2017, 6 dancers

about the piece

I don’t give a damn what the people say

I’m gonna do it, gonna do it my way

Gonna let it all out an do my thing

Boom boom boom an a bang bang bang

Oh-do your thing

– Basement Jaxx

Sheroes takes the general increased interest of society and the arts in strong female characters as an incentive to question our relationship to heroism.

Six dancers set out in search of possible heroines and their attributes. They question old ideas of female heroism and use them to develop new ones.



Concept, Choreography: Christoph Winkler | By and with: Lois Alexander, Dagmar Dachauer, Tamar Grosz, Sophie Lèbre, Judith Nagel, Teresa Zschernig | Scenography: Valentina Primavera | Camera: Walter Bickmann Tanzforum Berlin | Production: ehrliche arbeit – freelance offe for culture.

A Christoph Winkler and ehrliche arbeit project. Co-produced by the Schauspiel Leipzig and Ballhaus Ost Berlin.

Funded by the Berlin Senate Administration for Culture and Europe.



The heroic "overcoming of obstacles" is considered male territory. Actions or achievements alone do not lead to the status of a hero; it requires social acceptance. In this production, six female dancers play with such categories, dismantle them and with a delicate yet simultaneously vigorous touch, explore the potential for female heroes. In terms of dance, the evening often forges a path into rhythmic choreographies, for instance when it percussively integrates the chopping of wood […] Christoph Winkler is known for taking his aesthetics as seriously as his subject matter. We see this again in "Sheroes", which freely makes its way, unconstrained by any burden of theory; playfully, suggestively, unobtrusively. With a very convincing ensemble. The six dancers, who have come together from across half of Europe for this production, have grown into a harmonious unit in Leipzig. Their delight in performing is infectious and you can easily allow yourself to be carried away by the entertaining quality and effortlessness of the danced images. Don’t fear losing sight of evening’s central theme. It will always find itself again.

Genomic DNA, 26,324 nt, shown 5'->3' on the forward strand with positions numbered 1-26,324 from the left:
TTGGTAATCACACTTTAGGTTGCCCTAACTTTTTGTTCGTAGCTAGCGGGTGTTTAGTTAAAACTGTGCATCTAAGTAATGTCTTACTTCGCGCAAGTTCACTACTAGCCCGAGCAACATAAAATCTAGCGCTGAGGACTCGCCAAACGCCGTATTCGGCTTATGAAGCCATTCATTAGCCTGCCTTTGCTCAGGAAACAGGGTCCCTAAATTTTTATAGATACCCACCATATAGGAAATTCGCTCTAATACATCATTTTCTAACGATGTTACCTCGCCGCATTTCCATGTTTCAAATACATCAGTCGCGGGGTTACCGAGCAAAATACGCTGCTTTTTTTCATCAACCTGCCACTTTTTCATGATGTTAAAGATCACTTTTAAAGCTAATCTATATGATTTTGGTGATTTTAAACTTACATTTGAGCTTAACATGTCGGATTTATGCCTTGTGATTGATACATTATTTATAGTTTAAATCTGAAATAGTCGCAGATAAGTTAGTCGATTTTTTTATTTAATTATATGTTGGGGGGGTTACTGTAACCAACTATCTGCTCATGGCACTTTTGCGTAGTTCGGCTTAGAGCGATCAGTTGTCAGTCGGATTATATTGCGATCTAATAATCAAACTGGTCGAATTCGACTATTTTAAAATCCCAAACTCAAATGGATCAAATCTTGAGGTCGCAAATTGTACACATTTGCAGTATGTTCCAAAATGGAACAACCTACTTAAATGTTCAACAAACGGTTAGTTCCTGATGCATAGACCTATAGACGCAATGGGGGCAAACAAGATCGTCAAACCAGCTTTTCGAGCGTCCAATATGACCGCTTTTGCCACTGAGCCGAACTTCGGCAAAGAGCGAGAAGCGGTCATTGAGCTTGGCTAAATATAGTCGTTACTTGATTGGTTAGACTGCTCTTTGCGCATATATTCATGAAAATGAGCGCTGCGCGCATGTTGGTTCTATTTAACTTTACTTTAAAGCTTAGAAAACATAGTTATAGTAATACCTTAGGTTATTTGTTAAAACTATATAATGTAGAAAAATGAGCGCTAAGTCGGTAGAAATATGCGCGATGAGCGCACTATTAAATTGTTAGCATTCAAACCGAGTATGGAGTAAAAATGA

- 4.2.17, Leipziger Volkszeitung, Dimo Reiss

One of this production’s great strengths is that Winkler shows us a heterogenous array of bodies. This is not just another pre-digested example of common feminist discourse. Fortunately for us, Winkler does not style his dancers as heroines and young white-collar professionals. One of the insights that we gain from the piece – and this is not to be underestimated – is that we are all different: Everyone is a heroine in her own right.
- 8.2.17, taz - Leipzig, Kornelius Friz

[...] impressive solos, a kind of constantly changing group sculpture, a chorus of voices. Elegance and powerful use of bodies which flow into each other, rather than taking turns, thus also naturally leaving erotic traces. And everything is infused with quiet irony. Winkler's choreography is very intuitive; you don't have to understand anything about modern dance to follow it. The result is amazing tableaus, in which male and female poses are repeatedly assumed and called into question again. The dancers physically slip in and out of various allocated physical roles. Until finally dismissing the distinction between male and female gestures in favor of a celebration of the individual and of individual differences. And yet, what also becomes apparent is that people can only move forward together. The final scene culminates in a powerful celebration of stomping beats and tender female voices to such an intensity that it pushes the audience back into their seats. Then the axe falls once more and the gripping evening ends with a “wow”.
- 8.2.17, CROSS, Tobias Prüwer